“We now have over 300 people there, with 80 per cent of our employees living within an hour’s drive of Grimsby. When people say there are no jobs for local people it is not right. I am from Grimsby, I grew up in Healing. There are plenty of opportunities for local people We have six apprentices now, great, great people, and a scheme that should run again. For Hornsea Three and Hornsea Four and perhaps beyond there is bound to be further investment.”

The walk-to-work system deployed from Edda Passat to a Race Bank turbine. 

Mr Hickson told how as well being a great place to work and operate from, the East Coast Hub model was helping drive efficiencies and raise best practice for the world-leading offshore wind farm developer in the world-leading UK market.

“We can have one warehouse, and one marine co-ordination team,” Mr Hickson explained. “By lowering the cost of offshore wind we realise the benefit, partners realise the benefit and, ultimately, customers are paying less for electricity.”

He added that the construction model, with Orsted initiating, then divesting up to 50 per cent “is one that works really well for us because it releases capital back to keep the future pipeline going”. 

VIRGIL VISION: The inauguration will take place in the spring.

“In early stages there was less confidence to invest, but now there are a lot more partners, there is a lot more confidence to work with us, as a more established industry where risk has gone and the technology is proven,” he said.

“We have seen a real decline in the offshore wind farm costs, it has been progressive but we have taken a big step down in recent years. In 2015 Race Bank bid at 145 Euros per MWh, “Hornsea Two two years later was at 65. That’s a huge drop. It means we are more confident in the technology, in the energy production, there is less risk and more competition, which also means we have got to keep getting smarter.” 

Gareth Russell, left, and Ashley Curnow, Grimsby port manager, at #GRP19.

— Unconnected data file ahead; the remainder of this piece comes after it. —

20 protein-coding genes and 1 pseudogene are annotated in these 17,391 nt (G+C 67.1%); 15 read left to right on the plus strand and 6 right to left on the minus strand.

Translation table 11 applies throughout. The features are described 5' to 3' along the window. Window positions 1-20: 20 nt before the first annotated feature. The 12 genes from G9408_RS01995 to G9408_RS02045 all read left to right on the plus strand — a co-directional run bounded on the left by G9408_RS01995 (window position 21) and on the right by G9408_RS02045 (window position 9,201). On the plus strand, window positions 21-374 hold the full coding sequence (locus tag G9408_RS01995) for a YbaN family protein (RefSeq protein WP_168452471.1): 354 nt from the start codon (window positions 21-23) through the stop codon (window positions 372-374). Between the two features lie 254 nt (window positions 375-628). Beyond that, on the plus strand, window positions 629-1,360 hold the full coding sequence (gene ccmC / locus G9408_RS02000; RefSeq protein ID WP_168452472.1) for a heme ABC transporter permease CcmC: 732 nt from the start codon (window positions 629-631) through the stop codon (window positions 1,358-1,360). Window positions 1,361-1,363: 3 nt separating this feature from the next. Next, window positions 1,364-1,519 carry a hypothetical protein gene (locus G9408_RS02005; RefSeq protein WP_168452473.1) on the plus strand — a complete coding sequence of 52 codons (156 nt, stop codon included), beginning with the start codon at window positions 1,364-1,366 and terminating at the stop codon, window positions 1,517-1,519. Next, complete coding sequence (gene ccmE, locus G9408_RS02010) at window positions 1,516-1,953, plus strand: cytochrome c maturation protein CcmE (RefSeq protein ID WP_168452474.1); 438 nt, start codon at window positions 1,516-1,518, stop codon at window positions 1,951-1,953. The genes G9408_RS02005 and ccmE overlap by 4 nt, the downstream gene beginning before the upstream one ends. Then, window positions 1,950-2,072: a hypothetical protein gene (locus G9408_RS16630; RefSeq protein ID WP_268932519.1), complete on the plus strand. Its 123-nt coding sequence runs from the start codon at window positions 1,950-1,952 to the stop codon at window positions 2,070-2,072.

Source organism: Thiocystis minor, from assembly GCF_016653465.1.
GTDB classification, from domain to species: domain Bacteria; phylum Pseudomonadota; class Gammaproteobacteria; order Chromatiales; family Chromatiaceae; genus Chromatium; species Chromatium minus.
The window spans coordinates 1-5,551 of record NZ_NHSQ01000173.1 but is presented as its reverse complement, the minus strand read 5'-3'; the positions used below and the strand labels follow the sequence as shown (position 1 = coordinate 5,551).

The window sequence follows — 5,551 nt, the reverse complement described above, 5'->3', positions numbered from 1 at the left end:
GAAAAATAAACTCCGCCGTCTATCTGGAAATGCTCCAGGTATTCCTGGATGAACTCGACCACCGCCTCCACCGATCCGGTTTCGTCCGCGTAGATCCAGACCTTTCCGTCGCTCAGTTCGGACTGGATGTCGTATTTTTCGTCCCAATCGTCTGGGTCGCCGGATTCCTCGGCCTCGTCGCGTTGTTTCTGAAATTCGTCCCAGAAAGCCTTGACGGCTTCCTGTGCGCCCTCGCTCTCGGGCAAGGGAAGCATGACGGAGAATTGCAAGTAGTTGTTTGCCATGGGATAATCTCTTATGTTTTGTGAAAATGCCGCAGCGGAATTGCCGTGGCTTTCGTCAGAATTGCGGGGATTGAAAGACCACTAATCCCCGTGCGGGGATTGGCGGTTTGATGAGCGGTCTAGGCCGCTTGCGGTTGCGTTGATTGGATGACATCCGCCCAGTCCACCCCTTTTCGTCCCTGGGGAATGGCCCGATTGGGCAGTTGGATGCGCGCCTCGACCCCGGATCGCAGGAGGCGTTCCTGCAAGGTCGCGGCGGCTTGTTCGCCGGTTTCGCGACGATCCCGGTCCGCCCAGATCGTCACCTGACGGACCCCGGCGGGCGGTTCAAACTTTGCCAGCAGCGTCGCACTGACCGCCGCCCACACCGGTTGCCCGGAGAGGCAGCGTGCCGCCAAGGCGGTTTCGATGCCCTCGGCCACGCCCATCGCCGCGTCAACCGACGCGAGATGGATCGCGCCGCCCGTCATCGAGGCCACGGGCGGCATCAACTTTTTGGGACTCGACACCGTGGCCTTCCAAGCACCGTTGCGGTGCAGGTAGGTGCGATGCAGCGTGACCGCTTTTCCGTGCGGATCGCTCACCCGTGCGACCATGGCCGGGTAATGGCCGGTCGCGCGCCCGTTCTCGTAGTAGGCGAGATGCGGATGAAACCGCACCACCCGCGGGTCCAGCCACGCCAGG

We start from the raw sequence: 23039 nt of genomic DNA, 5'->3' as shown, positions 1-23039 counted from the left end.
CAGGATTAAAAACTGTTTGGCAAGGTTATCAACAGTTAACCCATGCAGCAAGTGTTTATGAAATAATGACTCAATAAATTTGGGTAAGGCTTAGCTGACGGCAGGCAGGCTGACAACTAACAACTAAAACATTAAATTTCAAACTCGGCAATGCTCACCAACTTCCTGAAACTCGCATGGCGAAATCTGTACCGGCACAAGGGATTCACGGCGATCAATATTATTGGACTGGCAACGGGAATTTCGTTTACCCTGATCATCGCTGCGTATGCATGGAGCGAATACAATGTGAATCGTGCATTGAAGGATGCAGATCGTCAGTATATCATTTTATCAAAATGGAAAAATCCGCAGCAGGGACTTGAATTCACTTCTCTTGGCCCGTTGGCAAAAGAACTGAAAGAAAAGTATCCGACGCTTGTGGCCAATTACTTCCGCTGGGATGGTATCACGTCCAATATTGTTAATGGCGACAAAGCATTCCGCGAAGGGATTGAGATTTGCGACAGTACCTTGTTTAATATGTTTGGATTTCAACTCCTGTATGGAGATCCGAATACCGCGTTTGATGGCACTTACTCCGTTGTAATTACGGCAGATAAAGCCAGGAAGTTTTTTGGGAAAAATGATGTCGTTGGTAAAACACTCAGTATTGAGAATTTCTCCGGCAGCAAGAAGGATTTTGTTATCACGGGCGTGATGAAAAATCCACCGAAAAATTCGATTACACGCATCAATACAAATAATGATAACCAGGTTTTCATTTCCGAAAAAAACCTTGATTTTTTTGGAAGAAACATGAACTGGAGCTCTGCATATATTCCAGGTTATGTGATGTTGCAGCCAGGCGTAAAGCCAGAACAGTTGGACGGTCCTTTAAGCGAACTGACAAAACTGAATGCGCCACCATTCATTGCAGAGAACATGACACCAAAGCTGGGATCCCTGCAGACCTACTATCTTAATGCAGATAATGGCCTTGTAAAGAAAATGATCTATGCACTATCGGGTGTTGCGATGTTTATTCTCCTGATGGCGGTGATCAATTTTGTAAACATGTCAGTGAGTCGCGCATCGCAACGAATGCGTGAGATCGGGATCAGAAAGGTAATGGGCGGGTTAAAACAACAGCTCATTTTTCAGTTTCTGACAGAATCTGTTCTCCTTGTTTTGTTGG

Also addressing #GRP19 was Gareth Russell, Associated British Ports’ Humber commercial manager, who has specialised in renewables. He told how the first load out for Hornsea Project One had completed across in Hull for the Grimsby-anchored project as the event began. “I am really pleased to see that project moving ahead,” he said, adding of Greenport Hull: “It is a big site with 134 acres, and capacity to do more, a lot more, which is quite exciting.

“We are here to celebrate Grimsby where the future has plenty of potential. Grimsby is a much smaller port than the sister port at Immingham but it really punches above its weight on two fronts – offshore wind and automotive imports and exports.       

“We are a partner with a number of developers and original equipment manufacturers. We are really excited about our plans for Grimsby, there are more and more businesses, and there is more capacity to handle more facilities.”

Triton Knoll's early stage proposed Royal Dock base. 

As reported, Triton Knoll developer Innogy and equipment manufacturer MHI Vestas both enthused about the opportunities a base at Royal Dock will provide, with a lease understood to be close to being signed, having agreed a Memorandum of Understanding. 

Designs have been worked up on the look of the main building, which will act as long-term operations and maintenance base, construction co-ordination centre and completion harbour for the turbine installations.